Director: Jim Jarmusch | Runtime: 1h 48min | Drama, Romance, Comedy
A bus driver in the area of Paterson, New Jersey coincidentally named Paterson (Adam Driver) spends his time either working, writing poetry on his breaks, or walking his dog, Nellie, whilst his partner Laura (Golshifteh Farahani) spends her time trying to make it as a country signer, or trying to setup a cupcake business, depending which dream she is attempting to follow that day.
If the summary sounds simple, drama-less or even mundane – then you know it’s a Jarmusch film. The New York based independent filmmaker has been around for over 30 years and his 2016 outing starring Adam Driver as a poet-come-bus-driver named by the town he’s from stands as one of the simplest but most affecting films he’s done to date.
Not just a wannabe writer, Paterson is actually a wonderfully elegant poet crafting short verses about the everyday minutia around him. A love poem centred around the couples choice of matches, or describing his feelings of how he might look at other women and wonder, but he knows he’d be broken without his wife. Throughout, the simple elegance of his poems are reflected in the story Paterson finds himself in, spanning 8 days and telling a similar story for many of those; he wakes up early, goes to work, listens to the conversations of those on his bus, at home he catches up with his partner and then he’ll take the dog for a walk, and go to a bar for a beer. It may be simple, but the way in which Jarmusch creates a narrative almost void of conflict in itself almost creates a conflict for us watching, always waiting for something catastrophic to go wrong.
Even when you think you’ve reached the all is lost climatic scene, it turns out to be a false lead and actually provides a completely different outlook for those involved than you might imagine. Jarmusch knew exactly the film he was creating and isn’t afraid to lead us on a few red herrings along the way. Before this though, we are treated to a quiet observation of city-life through our leads eye’s, and in doing so giving Driver one of the highlights of his career so far. Incredibly understated, he makes the otherwise ordinary drama feel cinematic, and the small events that in most other films wouldn’t have a second thought are the weights that give us the reason to stay engaged.
Throughout we’re treated to many of these excellent poems by Paterson, Driver performing them as narration during the quieter moments. Much of his inspiration comes from Paterson born poet William Carlos Williams, a recurring notion brought up by many of the characters surrounding our lead. It seems that every time the poet is raised in conversation, something almost dreamlike surely follows. The motif of twins almost has Paterson questioning the occurrences, but it never comes to more than a look.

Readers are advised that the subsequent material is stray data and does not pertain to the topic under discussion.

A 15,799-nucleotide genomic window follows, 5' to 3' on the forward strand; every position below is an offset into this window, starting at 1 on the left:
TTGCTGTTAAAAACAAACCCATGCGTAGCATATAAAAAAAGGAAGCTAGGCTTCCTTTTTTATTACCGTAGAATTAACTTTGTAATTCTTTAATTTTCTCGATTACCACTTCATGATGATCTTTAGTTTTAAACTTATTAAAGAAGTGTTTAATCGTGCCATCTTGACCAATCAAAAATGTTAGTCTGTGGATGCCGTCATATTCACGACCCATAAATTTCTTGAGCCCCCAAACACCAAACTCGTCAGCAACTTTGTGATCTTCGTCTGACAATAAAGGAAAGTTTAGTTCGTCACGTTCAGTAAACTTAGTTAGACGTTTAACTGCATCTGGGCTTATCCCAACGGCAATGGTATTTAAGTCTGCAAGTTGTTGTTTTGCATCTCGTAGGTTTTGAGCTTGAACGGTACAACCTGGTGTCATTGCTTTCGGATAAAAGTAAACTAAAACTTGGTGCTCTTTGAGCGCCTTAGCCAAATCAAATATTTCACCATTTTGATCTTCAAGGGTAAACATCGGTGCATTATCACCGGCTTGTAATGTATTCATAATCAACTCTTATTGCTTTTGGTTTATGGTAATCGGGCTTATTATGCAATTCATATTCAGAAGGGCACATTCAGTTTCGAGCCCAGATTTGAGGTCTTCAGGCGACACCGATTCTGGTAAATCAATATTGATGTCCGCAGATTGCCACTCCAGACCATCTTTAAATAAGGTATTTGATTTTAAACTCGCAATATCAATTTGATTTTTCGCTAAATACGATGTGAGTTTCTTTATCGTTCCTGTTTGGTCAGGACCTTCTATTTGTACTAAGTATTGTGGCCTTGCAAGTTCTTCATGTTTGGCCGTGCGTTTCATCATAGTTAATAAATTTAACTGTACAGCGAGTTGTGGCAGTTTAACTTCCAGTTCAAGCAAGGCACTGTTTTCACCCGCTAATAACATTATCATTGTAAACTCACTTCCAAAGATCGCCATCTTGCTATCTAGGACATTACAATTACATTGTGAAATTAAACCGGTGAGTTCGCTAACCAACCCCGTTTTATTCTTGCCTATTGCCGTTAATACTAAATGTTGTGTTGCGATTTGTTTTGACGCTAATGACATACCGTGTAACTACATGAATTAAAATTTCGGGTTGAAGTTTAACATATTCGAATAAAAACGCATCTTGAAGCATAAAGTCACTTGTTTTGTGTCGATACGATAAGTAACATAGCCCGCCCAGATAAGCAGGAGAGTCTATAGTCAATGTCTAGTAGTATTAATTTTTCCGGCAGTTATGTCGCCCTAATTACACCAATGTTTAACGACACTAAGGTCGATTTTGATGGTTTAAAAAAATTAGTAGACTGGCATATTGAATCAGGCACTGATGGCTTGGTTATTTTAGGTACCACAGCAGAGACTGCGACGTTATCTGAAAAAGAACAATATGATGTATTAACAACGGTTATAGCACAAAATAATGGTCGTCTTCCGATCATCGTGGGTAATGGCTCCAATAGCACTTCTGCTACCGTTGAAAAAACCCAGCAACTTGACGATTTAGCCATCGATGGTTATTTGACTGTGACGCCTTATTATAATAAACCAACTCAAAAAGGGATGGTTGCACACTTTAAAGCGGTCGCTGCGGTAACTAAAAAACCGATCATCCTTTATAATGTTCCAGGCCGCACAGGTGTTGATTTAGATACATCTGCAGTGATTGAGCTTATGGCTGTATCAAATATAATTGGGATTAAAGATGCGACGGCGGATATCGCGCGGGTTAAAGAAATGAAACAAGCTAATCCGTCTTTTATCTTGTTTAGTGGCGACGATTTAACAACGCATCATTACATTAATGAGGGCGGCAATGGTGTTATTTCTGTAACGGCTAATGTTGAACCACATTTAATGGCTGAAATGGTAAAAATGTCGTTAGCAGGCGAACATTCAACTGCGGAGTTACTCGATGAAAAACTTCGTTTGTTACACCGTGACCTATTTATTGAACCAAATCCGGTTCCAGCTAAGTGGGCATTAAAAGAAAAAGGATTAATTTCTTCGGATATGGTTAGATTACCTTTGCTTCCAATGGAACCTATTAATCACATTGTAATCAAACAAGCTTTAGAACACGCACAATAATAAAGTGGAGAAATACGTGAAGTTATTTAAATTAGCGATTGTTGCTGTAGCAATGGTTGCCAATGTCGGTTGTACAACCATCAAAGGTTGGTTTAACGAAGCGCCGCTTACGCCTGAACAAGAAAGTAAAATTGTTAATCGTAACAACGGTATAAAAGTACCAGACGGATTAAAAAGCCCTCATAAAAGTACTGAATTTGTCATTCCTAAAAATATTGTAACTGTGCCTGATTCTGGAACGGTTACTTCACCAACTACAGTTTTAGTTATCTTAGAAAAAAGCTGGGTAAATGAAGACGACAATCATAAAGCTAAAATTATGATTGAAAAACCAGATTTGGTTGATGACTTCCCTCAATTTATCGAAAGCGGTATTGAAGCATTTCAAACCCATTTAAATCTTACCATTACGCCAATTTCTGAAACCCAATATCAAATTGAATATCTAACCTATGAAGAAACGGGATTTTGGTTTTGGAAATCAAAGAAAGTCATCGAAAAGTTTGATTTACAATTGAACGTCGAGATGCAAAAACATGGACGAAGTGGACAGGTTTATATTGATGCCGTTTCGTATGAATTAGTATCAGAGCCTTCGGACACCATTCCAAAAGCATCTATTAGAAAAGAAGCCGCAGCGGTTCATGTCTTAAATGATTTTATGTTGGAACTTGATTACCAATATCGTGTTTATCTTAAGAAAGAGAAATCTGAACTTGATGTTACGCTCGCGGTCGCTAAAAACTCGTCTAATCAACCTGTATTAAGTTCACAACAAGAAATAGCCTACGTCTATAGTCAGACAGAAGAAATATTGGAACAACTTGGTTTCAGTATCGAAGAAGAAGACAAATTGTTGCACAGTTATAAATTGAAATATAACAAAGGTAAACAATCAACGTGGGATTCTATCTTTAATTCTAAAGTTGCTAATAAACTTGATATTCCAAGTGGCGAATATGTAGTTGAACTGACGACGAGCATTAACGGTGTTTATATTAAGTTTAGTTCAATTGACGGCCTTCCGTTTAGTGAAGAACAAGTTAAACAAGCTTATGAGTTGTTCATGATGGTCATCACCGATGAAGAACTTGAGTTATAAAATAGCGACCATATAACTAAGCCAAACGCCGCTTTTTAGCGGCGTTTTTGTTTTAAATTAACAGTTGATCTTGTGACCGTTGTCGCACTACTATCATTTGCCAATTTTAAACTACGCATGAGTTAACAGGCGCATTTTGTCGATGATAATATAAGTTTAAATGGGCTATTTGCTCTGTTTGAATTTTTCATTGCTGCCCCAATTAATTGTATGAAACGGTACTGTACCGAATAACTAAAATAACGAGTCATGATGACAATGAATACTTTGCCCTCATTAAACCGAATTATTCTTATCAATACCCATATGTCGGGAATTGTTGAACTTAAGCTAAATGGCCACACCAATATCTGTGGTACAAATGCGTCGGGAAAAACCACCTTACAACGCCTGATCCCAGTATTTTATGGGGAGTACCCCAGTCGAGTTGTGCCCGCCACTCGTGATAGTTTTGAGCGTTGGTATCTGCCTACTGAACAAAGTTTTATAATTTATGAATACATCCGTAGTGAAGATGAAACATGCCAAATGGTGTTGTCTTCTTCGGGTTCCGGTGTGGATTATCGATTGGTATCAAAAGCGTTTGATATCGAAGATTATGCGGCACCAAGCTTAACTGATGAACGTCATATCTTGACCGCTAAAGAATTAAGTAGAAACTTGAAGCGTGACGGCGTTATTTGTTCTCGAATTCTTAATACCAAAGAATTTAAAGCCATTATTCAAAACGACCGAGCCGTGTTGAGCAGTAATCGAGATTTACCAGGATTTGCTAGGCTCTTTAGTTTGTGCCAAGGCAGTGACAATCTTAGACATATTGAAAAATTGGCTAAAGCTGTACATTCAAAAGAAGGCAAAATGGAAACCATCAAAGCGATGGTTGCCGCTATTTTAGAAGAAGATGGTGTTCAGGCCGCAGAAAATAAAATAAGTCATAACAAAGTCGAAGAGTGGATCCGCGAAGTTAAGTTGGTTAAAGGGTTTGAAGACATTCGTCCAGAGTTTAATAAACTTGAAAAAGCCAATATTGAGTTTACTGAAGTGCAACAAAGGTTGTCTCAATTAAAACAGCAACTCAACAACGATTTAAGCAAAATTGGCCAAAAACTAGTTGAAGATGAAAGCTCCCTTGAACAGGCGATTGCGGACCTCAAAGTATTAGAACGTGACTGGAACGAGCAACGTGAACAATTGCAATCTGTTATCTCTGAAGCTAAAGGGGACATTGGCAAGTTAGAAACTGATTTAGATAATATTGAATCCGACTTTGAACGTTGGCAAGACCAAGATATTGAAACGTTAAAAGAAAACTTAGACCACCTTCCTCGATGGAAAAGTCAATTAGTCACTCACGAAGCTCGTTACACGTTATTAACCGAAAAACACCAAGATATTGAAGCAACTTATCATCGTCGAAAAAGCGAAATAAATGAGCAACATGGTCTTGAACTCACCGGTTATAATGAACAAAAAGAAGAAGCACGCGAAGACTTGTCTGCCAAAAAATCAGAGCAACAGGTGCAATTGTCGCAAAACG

As much as Driver deserves the praise he has received, it wouldn’t be as effective if the chemistry between him and Farahani falls flat, but it’s very conceivable that these two are deeply in love. Mostly staying at home, Farahani’s Laura is introduced to as being excited for the upcoming market in which she will sell her cupcakes, hopefully kickstarting her cake business. At the same time, she hopes to follow her dreams as a country singer, both of these are fully supported by Paterson, providing the financial aide despite their low income.
Every detail through feels gentle, and almost plays out like a calm meditation on life with an elegant artistic flare. Some will find it pretentious, but there’s nothing garish or outgoing enough to delve into the realms of say, Tree of Life (2012) or anything by Lars Von Trier. Instead, it’s thoughtful without being existential contemplations, grounding itself in a far more human and relatable message.
By the end, the biggest loss is reflecting the scale of the rest of the story – that is, it’s only really small. But that doesn’t matter, it affects Paterson more so than a previous encounter of the most non-violent violence you’ll likely experience. It doesn’t leave you with the urge to discuss the very nature of being human or the artistic drive to escape mundanity, instead a small pondering on what it means to be an artist, who is the art for. Instead, it’s a positive note that actually only affects Patersons life in the most minor of ways, but in such an expertly crafter way.